Looking for the next step after running a marathon? Condition your body and mind to take on the ultimate fitness test.
Seasoned runners will know Russ Cook, aka 'The Hardest Geezer' (@hardestgeezer), as one of the most influential voices in ultra running.
Sponsored by Huel, the 26-year-old endurance athlete is currently taking on ‘Project Africa’, an incredible endurance feat that will see him attempt to become the first human being to run the entire length of the African continent for charity.
If you’ve been following Cook’s journey online, you’ll know that deciding to run an ultramarathon isn’t a decision to take lightly. So before you consider upping your marathon mileage, let’s take a look at what the challenge entails...
In basic terms, an ultramarathon is a run that covers any distance longer than that of a standard marathon. While marathons conquer 26.2 miles of pavement, these races typically start at 50 kilometers (31 miles) and only get more challenging from there.
Courses aren't confined to smooth, city streets either. Ultras take place across some of the most rugged and unforgiving terrains on the planet, from arid desert sands to steep mountain peaks, and often with the weather and climate working against you.
Statistics show that ultramarathons are growing in popularity, so they’ve evolved to offer a diverse range of options for running enthusiasts. Some of the most common types include:
These races take place on rugged, often hilly or mountainous terrain, and are known for their challenging and scenic courses.
Held on paved roads, these races can extend to distances like 50 kilometers, 50 miles, or even 100 miles.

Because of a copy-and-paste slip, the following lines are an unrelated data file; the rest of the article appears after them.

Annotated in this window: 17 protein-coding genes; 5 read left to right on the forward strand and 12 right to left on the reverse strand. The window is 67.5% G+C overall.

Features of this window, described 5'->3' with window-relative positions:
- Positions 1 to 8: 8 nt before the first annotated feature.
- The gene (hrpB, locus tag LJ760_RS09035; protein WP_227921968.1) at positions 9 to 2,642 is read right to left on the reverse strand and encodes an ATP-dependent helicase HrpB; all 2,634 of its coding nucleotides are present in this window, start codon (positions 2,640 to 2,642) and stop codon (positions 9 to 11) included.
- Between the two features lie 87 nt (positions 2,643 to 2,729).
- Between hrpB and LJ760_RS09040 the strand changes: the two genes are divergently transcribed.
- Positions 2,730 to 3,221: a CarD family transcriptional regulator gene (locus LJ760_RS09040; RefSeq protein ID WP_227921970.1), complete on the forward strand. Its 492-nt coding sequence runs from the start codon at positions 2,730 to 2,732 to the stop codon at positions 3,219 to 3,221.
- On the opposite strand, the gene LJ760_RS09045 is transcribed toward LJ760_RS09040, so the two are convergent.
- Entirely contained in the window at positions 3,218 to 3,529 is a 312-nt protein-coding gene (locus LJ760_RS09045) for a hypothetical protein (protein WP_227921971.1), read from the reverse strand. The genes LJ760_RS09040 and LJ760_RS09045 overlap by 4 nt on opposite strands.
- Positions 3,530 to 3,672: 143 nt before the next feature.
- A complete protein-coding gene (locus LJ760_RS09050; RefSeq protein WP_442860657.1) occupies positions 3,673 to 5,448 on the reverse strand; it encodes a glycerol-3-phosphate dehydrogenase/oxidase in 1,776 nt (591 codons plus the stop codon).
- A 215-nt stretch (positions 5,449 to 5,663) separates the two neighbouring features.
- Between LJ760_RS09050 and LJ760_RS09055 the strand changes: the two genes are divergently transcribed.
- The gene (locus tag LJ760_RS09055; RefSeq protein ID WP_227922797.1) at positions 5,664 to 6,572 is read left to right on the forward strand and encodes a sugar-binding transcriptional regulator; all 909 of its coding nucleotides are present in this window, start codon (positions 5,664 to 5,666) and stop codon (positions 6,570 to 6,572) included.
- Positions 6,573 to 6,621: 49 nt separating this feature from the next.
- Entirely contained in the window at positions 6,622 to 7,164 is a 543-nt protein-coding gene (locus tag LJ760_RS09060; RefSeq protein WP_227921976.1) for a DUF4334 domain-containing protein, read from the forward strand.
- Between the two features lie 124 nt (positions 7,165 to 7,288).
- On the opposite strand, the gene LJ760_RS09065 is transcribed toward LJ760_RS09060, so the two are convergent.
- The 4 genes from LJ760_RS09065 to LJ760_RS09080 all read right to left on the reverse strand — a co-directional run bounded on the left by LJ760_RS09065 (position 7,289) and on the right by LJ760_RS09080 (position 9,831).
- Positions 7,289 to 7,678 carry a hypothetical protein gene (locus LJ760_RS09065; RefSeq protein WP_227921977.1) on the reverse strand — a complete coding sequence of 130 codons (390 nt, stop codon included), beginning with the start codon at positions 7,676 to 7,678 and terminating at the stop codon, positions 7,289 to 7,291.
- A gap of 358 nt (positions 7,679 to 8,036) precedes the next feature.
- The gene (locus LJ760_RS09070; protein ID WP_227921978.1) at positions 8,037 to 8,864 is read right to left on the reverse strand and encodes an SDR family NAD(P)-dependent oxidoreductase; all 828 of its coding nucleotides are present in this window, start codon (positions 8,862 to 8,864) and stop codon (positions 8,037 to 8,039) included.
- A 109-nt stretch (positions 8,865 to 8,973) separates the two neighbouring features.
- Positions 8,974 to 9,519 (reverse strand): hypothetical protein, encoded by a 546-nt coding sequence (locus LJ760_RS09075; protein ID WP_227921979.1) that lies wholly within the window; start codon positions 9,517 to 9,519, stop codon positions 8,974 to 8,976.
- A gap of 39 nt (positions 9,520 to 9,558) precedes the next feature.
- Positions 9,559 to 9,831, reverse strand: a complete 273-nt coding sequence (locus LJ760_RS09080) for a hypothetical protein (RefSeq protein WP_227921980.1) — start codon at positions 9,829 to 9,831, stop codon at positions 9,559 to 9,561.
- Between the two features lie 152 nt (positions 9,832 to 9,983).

These races are spread out over multiple days, with runners covering a set distance each day. The most famous of these is the Marathon des Sables, a multi-day race through the harsh Sahara Desert.
Some ultramarathons take place on standard running tracks, where participants push themselves to the limit, running extremely long distances. Think 24-hour races where runners aim to see how far they can go within a 24-hour time frame.
Technically, ultras were once considered the domain of elite athletes, but they’ve gained traction with amateur runners in recent years, despite the gruelling physical and psychological demands. Research conducted by RunRepeat and the International Association of Ultrarunning found that roughly 80% of all ultras are believed to have taken place worldwide since 1996. The same report showed a 345% increase in participation globally over the past 10 years.
"People are realising that ultramarathons are a lot more accessible than they might have previously imagined," says Sabrina Pace-Humphreys (@sabrunsmiles), a seasoned running coach who has conquered several ultramarathons and was the thirteenth UK woman to cross the finish line at the 2018 Marathon Des Sables.
"An incredible variety of races are popping up worldwide, offering a wide range of distances to suit all levels of runners. This simply wasn’t the case 20 years ago.” This inclusivity has drawn the interest of both elite athletes and amateur runners alike.
Pace-Humphreys believes that amateur runners, such as her, are increasingly drawn to ultramarathons because of the challenge they pose to those who have already conquered the traditional marathon distance. "People want to test their physical and mental limits,” she says. For many runners, ultramarathons represent the ultimate test – the hardest, most demanding, and most rewarding race of all.
“It's rarely about finishing with a time either,” she continues. “It’s more about digging deep to find the strength to keep moving forward when your body is telling you to stop. Despite how tough it is, there's nothing like the endorphin rush you experience when you cross the finish line, whether you've covered 30 miles or 300.”